For this week's Show and Tell, Will shares his pick for a keyboard to use with a living room media PC. The Microsoft Wireless All-in-One Media Keyboard has a built-in trackpad and it's the best of all the couch keyboards Will's tested, and it's not expensive to boot.

    Tested In-Depth: Apple Watch Long-Term Review

    After living with the Apple Watch for over a month, Will discusses what features he finds most useful about it and what has disappointed him. Typical of first-gen products, the watch is a mix of successes and missteps. Here's what early adopters should expect and what we hope will change in future versions.

    Tested In-Depth: LG G4 Smartphone Review

    We test the new LG G4, an Android flagship that may have the best camera we've ever seen in a smartphone. Plus, it has a removable battery and expandable storage--something missing from other flagships. Will and Norm sit down to talk about how its photos compare with ones taken on the Samsung GS6 and iPhone 6 Plus, and whether the high-resolution LCD screen is needed.

    Show and Tell: New Nintendo 3DS XL

    For this week's Show and Tell, Will and Norm check out the new Nintendo 3DS XL that was released in the US earlier this year. We evaluate its new head-tracking 3D display and talk about a strange hardware omission. Here's what you need to know if you're an existing 3DS owner or newly interested in the handheld console. (Thanks to B&H for providing the One Man Crew camera slider system for this video.)

    Testing: GeForce GTX 980 Ti 4K Benchmarks

    In terms of high-end PC gaming, two technologies are really pushing the need for gamers to spend $500 or more on a video card: 4K gaming and virtual reality. People who are playing games on 1080p or even 1440p displays should be satisfied with the performance of cards in the Nvidia GeForce GTX 780 or GTX 970 range, even with graphics turned up. The increase in pixels needed to be rendered for 4K and upcoming VR headsets are more demanding, but we're only starting to see cards that can run games at smooth framerates at those native resolutions. Nvidia's Titan X, which was only released two months ago, was the first card I tested that could run 4K at close to 60 frames per second on the latest games. But maxed-out Maxwell costs $1000. Today's announcement and release of the GeForce GTX 980 Ti fills in the gap between the 980 and Titan X, and the good thing is that its price is closer to the former while its performance is closer to the latter.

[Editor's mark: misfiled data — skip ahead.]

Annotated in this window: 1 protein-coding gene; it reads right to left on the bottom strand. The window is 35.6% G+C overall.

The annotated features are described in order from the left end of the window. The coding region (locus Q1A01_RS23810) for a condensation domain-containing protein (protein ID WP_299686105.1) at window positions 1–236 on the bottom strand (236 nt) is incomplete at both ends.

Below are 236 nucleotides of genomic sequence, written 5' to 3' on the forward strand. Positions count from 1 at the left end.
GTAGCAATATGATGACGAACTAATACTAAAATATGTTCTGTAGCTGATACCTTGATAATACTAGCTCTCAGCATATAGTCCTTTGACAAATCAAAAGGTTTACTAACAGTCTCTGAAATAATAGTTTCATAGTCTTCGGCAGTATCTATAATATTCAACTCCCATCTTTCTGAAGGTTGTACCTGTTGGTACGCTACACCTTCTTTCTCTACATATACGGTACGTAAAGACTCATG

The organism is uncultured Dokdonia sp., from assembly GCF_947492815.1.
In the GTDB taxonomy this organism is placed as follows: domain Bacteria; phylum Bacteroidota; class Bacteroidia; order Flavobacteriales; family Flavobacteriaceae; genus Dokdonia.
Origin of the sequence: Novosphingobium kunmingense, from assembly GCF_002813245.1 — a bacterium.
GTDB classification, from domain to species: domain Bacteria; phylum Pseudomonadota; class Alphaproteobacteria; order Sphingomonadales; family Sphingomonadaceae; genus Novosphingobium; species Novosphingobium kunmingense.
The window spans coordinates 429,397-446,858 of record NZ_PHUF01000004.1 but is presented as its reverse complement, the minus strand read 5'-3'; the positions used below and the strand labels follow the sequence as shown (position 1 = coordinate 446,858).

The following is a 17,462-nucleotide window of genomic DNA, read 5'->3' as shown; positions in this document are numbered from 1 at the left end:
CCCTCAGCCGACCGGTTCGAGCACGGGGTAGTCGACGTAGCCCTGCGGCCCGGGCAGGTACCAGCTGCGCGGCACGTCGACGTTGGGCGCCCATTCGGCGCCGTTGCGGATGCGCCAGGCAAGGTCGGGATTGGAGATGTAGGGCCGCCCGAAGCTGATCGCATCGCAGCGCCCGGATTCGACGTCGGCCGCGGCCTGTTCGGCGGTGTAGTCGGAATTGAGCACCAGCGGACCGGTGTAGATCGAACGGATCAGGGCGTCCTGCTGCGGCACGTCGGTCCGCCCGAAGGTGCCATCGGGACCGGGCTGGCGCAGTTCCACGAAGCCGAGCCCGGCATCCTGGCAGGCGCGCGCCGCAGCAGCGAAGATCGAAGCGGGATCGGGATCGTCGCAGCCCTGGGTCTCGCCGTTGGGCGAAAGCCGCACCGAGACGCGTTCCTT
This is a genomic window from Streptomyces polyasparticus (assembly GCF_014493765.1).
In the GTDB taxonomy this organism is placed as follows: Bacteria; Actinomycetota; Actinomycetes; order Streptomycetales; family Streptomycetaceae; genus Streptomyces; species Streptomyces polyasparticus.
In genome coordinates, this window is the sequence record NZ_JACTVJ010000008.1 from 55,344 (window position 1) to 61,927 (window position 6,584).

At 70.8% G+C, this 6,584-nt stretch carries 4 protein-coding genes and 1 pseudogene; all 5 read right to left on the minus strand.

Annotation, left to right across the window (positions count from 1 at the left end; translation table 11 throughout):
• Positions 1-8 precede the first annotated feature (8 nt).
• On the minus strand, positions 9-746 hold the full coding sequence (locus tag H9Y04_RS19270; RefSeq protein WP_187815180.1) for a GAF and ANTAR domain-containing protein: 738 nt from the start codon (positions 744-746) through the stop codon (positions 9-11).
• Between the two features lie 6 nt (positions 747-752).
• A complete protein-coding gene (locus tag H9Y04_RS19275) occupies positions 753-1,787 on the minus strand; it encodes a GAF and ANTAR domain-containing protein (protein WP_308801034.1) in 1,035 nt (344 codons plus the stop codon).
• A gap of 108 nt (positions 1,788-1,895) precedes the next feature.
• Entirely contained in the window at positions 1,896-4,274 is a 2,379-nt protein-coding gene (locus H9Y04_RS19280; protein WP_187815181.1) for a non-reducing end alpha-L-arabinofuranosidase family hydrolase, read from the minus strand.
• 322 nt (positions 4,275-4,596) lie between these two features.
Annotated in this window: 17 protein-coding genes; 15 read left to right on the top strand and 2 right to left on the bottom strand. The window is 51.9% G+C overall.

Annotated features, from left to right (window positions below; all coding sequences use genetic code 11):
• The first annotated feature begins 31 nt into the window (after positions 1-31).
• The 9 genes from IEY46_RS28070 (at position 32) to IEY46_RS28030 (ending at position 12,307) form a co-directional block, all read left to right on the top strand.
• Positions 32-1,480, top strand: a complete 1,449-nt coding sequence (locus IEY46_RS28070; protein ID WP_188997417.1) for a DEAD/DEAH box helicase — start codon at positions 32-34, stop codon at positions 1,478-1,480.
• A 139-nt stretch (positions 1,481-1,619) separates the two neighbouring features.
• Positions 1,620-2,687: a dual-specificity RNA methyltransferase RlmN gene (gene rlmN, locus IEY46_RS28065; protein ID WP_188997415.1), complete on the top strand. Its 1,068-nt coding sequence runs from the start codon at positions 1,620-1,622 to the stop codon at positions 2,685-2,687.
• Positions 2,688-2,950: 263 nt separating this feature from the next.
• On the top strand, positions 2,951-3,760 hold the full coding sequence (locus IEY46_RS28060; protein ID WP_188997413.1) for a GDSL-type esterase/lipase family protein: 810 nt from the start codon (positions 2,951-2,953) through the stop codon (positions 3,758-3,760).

From a technical specifications perspective, there's actually not a lot to say about the GTX 980Ti. Based on the same Nvidia GM200 GPU found in the Titan X, it's actually a very close sibling to that flagship--almost a twin. They both share the same 1GHz core clock (1075MHz boost), 7GHz memory clock, 96 ROPs, and 250W TDP. The differences lie in two areas: CUDA cores and VRAM. For this release of GM200, Nvidia simply turned off 2 of the chip's 24 streaming multiprocessors (SMM), so the GTX 980Ti has 8% fewer CUDA cores and Texture Units (2816 and 176, respectively). RAM is also cut in half from the Titan X's future-proofing (read: ridiculous) 12GB of GDDR5 to 6GB, still 2GB more than the GTX 980. No game today needs 12GB of VRAM, but games like GTA V, Shadow of Modor, and the Witcher III will guzzle up video memory if you want to enable supersampling on high-resolution displays. Theoretically, the technical delta means performance should just be scaled down by 8% from a Titan X. But in my tests, the framerate differences are even smaller.

    I've been benchmarking the GTX 980Ti for the past few days, running it specifically at the UHD resolution of 3840x2160. Here's what you should know about the this new card, and my recommendations for what you should get if you need to buy a video card today vs. if you want to get a card for 4K and VR.